When I ask for an interview with one of the people he represents, he gets back to me in a few hours, knowing that, as an online journalist, I am on Internet time, and that a response in two or three days is frequently too slow for my needs; sometimes, his response is only to let me know that he has been unable to find someone who is travelling or otherwise busy, but he lets me know so I can work around the situation.

When I phone for an interview, he ensures that all participants is there, then leaves the call, rather than hanging around worrying whether any of those he represents will say something rash (which would be a waste of his time as well as a discourtesy, since his co-workers are formidably eloquent and experienced dealing with the media).

While I can’t say he is is an unmet friend, he is always professional and courteous, and stops to exchange a few pleasantries whenever we talk. But, most of all, he is dependable. I know that when something is in his hands, it will be efficiently and politely handled, and, in return, I try to conduct myself by the same standards.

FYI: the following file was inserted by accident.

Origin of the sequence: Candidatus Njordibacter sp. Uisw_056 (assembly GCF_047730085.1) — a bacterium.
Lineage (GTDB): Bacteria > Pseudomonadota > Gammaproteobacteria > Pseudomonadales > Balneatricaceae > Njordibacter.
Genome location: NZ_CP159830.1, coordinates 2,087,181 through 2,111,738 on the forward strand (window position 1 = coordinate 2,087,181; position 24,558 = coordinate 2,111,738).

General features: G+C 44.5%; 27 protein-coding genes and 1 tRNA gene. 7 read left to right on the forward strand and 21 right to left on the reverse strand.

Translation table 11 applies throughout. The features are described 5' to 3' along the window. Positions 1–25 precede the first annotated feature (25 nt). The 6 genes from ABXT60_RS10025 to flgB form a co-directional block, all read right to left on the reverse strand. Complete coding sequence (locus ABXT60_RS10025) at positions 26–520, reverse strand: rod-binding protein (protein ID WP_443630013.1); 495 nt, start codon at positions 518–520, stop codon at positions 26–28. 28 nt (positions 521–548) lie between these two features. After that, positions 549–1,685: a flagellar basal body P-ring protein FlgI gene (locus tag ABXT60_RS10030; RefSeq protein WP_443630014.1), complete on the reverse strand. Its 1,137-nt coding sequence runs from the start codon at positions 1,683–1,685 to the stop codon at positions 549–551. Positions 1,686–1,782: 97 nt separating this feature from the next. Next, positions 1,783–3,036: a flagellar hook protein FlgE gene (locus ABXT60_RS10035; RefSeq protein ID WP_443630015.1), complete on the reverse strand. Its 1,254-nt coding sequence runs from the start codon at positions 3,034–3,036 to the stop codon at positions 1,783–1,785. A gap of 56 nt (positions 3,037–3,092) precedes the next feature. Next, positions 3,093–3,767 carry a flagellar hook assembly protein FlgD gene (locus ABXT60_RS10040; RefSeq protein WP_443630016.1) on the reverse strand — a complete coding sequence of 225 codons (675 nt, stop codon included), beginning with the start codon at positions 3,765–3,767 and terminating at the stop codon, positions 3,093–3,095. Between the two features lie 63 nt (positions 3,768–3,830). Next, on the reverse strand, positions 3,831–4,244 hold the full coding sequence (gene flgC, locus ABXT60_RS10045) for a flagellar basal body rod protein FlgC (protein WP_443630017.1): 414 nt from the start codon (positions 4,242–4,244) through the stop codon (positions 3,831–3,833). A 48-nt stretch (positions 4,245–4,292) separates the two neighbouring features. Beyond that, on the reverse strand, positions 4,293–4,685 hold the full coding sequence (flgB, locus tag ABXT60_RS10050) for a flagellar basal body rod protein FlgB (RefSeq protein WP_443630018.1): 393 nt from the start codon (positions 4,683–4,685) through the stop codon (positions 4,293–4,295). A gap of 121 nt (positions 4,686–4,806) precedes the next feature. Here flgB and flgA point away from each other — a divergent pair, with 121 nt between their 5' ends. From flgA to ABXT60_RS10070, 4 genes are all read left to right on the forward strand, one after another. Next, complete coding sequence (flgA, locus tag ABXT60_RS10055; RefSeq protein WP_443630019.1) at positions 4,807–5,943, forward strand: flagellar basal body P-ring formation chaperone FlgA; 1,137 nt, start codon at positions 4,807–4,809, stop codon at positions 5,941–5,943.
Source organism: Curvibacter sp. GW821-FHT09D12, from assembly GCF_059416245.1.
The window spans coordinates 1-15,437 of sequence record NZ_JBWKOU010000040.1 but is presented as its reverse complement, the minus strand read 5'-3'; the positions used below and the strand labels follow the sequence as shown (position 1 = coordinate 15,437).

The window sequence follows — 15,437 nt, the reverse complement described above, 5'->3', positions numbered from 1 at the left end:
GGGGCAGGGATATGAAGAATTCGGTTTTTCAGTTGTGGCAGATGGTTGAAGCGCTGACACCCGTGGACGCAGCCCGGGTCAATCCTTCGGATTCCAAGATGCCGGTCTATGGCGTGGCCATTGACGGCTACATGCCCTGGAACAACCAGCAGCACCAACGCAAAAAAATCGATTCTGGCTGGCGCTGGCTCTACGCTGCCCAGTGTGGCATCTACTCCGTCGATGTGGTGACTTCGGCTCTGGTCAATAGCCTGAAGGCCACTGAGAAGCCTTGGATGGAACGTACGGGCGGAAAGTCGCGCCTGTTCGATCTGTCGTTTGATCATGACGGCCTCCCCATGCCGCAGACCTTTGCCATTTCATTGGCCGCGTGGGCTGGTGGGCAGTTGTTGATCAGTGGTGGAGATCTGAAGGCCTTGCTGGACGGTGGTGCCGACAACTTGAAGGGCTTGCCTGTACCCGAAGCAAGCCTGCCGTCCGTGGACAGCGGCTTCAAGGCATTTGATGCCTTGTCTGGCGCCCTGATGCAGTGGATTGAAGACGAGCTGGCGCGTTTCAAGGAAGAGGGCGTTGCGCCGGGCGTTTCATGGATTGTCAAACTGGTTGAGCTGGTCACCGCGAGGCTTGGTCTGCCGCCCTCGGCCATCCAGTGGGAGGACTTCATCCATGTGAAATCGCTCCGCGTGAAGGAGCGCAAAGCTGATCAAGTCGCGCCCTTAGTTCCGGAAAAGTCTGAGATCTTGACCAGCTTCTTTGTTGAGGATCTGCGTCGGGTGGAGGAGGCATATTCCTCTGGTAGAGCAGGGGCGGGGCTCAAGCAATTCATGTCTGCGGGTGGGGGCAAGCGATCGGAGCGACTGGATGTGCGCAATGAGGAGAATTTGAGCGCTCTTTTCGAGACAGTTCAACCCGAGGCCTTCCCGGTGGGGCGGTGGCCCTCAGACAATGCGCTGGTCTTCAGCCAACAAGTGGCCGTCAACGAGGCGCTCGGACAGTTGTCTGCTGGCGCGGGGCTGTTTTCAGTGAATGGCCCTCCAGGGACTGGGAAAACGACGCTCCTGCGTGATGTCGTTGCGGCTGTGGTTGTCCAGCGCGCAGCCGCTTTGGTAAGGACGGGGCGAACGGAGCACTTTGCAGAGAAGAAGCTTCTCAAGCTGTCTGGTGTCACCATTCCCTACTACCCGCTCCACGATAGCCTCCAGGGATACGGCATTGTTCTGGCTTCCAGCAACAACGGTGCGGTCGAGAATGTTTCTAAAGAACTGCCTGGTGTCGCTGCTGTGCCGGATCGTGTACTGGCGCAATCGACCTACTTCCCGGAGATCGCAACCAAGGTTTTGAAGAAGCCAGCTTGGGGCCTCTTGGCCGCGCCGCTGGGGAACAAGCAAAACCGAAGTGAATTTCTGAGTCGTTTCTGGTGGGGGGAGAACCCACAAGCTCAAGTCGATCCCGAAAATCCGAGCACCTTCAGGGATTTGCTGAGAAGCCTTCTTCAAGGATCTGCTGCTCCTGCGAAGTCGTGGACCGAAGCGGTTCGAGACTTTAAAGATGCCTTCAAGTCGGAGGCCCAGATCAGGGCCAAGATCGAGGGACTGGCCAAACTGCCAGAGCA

The second example is a woman who is just as professional. However, while I don’t know whether the man in the first example has the least interest in the activities of the organization for which he works, this second example has just discovered the free software community, and is exploring it with enthusiasm. She gives the lie to those who claim that, to do PR, you don’t need to know what your clients do, because, the more she learns, the more useful she becomes to her clients and to the journalists who cover them.

In fact, the last story I wrote about one of her clients, she even went so far as to gather source material to help me make the deadline – not because I asked her, but because she was interested in the subject. The result was that I got the story out faster, to the satisfaction of both her client and me.